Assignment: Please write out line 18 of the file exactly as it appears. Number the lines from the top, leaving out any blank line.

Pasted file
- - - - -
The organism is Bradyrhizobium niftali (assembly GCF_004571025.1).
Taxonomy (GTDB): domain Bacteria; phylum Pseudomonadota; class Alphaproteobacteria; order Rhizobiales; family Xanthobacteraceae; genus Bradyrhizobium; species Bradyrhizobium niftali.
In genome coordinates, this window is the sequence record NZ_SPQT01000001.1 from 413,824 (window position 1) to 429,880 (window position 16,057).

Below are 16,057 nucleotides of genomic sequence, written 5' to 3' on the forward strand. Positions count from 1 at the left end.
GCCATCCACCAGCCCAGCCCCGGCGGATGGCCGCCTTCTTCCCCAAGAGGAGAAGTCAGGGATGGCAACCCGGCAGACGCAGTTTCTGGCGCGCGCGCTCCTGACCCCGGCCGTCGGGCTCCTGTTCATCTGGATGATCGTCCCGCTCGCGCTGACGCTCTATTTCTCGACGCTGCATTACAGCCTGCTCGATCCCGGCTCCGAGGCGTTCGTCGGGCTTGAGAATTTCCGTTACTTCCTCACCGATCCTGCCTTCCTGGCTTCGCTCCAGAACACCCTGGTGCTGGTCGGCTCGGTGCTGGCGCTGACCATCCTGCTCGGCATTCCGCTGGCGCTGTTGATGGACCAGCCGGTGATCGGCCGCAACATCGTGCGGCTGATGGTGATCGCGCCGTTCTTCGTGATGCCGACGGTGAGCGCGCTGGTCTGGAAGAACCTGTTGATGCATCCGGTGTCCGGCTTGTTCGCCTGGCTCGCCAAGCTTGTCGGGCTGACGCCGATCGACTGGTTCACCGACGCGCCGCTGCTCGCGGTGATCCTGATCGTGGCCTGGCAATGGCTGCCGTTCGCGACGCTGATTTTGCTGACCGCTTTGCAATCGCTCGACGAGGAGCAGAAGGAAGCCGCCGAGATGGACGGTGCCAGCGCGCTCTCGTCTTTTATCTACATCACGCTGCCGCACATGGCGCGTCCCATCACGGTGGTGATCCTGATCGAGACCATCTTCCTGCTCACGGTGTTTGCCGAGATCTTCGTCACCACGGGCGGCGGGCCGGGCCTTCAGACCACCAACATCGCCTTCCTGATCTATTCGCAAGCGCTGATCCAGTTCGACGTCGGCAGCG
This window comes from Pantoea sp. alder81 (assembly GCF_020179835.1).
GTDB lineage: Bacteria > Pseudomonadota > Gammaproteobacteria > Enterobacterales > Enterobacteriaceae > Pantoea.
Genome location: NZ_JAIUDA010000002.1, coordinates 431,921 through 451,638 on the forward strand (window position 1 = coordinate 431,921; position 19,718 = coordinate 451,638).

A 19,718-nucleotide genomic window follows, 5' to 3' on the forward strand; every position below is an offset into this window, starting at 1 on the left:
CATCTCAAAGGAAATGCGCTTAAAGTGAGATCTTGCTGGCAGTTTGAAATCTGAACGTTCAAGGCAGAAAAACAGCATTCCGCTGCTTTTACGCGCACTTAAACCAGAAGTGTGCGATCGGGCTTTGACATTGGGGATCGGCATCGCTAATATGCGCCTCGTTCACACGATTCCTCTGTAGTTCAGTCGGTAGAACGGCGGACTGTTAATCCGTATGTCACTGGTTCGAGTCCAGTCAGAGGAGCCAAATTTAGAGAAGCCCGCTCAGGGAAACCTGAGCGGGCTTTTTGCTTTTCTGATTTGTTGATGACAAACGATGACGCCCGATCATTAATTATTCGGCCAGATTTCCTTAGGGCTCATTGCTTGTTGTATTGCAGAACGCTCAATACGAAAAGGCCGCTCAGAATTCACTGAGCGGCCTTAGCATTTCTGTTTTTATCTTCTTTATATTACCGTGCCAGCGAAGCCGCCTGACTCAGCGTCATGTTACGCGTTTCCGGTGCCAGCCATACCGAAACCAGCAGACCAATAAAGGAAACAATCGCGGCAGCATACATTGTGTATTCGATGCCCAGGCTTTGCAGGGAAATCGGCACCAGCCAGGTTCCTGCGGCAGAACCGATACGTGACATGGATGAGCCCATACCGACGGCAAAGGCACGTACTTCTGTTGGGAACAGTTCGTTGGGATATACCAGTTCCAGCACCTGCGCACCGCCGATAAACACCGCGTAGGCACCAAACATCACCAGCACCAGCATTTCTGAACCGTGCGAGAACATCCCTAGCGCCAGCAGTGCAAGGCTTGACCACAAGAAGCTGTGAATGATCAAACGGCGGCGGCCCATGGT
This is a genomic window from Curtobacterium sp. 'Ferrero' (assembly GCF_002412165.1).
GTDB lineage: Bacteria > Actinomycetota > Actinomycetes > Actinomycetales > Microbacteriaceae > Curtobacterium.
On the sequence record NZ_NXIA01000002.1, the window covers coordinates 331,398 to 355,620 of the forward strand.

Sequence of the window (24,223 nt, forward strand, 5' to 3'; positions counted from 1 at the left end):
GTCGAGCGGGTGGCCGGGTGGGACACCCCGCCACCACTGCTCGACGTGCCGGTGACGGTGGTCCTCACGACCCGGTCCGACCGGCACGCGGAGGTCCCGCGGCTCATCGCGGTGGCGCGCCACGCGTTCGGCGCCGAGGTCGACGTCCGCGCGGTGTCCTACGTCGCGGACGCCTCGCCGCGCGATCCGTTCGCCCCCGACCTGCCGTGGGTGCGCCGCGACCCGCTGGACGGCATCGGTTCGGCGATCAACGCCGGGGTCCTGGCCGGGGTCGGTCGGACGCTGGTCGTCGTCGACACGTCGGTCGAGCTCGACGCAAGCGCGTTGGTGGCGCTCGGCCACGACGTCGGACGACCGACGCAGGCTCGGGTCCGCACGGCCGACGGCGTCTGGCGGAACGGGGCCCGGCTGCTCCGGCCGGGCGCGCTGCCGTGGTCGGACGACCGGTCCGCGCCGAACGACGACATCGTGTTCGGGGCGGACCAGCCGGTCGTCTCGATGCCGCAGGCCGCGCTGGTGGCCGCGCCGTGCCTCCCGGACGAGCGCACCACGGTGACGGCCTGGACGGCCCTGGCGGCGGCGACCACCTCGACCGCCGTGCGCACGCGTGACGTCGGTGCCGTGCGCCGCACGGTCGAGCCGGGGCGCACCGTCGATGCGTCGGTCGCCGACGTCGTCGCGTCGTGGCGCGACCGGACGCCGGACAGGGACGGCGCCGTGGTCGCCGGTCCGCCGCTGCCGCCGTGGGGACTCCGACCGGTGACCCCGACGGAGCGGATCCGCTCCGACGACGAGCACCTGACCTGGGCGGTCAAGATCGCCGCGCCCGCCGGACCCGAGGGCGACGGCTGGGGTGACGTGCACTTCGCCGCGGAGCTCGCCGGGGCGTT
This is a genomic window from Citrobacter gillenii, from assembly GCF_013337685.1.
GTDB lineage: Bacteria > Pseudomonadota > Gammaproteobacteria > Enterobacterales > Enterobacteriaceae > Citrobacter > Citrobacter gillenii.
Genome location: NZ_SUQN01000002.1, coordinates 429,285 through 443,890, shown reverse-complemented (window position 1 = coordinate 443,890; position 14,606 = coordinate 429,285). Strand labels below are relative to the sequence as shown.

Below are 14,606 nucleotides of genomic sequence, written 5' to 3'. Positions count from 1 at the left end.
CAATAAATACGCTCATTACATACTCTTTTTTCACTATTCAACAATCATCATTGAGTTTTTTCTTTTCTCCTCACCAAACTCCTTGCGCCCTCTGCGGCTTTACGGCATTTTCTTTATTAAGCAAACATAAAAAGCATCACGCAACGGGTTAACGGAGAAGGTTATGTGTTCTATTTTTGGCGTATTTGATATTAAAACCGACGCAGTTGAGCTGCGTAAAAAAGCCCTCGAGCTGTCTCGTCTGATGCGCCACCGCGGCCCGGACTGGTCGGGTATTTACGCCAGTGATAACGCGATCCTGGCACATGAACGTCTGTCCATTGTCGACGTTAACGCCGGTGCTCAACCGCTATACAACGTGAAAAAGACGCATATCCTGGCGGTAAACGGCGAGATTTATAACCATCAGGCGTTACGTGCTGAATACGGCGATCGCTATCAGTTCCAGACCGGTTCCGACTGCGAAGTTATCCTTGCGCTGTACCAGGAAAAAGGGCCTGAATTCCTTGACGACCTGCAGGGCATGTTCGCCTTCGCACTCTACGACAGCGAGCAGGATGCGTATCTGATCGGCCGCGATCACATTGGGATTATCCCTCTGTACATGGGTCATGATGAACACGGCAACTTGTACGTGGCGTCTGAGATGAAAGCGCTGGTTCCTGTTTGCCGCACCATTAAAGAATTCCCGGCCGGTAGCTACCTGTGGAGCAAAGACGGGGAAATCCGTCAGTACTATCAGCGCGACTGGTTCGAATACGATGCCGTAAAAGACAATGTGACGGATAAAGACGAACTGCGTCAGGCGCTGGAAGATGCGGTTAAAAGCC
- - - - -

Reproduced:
Genome location: NZ_SUQN01000002.1, coordinates 429,285 through 443,890, shown reverse-complemented (window position 1 = coordinate 443,890; position 14,606 = coordinate 429,285). Strand labels below are relative to the sequence as shown.